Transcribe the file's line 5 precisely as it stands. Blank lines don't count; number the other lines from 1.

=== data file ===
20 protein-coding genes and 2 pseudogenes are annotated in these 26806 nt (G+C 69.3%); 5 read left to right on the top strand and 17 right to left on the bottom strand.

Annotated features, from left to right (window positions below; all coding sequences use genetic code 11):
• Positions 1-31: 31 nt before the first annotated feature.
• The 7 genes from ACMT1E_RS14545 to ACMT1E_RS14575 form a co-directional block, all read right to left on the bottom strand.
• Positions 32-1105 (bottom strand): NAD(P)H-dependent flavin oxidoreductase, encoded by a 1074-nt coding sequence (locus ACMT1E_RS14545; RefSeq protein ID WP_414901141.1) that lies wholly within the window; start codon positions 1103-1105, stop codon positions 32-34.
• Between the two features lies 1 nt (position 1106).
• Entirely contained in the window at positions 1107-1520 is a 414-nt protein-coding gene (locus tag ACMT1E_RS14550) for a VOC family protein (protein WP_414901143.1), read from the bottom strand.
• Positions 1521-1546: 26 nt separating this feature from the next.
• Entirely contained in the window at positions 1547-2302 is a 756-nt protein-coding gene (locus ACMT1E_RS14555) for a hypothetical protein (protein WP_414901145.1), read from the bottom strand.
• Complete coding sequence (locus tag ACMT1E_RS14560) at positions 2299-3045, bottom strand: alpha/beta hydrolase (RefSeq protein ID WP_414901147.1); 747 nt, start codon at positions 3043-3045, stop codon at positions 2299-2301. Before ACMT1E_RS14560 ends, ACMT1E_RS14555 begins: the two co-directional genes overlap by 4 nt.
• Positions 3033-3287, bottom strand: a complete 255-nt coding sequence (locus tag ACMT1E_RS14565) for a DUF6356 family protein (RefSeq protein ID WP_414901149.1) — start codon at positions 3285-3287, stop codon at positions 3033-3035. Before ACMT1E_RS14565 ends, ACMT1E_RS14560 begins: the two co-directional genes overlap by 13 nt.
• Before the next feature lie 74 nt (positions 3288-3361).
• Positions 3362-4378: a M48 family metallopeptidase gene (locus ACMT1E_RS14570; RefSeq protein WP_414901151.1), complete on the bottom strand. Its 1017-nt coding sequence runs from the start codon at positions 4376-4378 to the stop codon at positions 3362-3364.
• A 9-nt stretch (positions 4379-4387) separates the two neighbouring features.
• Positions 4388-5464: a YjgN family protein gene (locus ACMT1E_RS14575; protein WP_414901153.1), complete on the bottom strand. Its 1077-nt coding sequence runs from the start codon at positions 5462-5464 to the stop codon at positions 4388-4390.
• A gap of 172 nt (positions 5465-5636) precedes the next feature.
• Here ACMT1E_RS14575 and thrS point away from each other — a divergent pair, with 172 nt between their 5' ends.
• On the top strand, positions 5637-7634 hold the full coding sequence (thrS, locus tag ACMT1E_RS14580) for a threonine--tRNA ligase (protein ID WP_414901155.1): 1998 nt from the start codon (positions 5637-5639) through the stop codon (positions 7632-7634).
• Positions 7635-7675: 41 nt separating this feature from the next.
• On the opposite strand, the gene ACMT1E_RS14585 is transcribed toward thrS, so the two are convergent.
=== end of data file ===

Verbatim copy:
• Positions 32-1105 (bottom strand): NAD(P)H-dependent flavin oxidoreductase, encoded by a 1074-nt coding sequence (locus ACMT1E_RS14545; RefSeq protein ID WP_414901141.1) that lies wholly within the window; start codon positions 1103-1105, stop codon positions 32-34.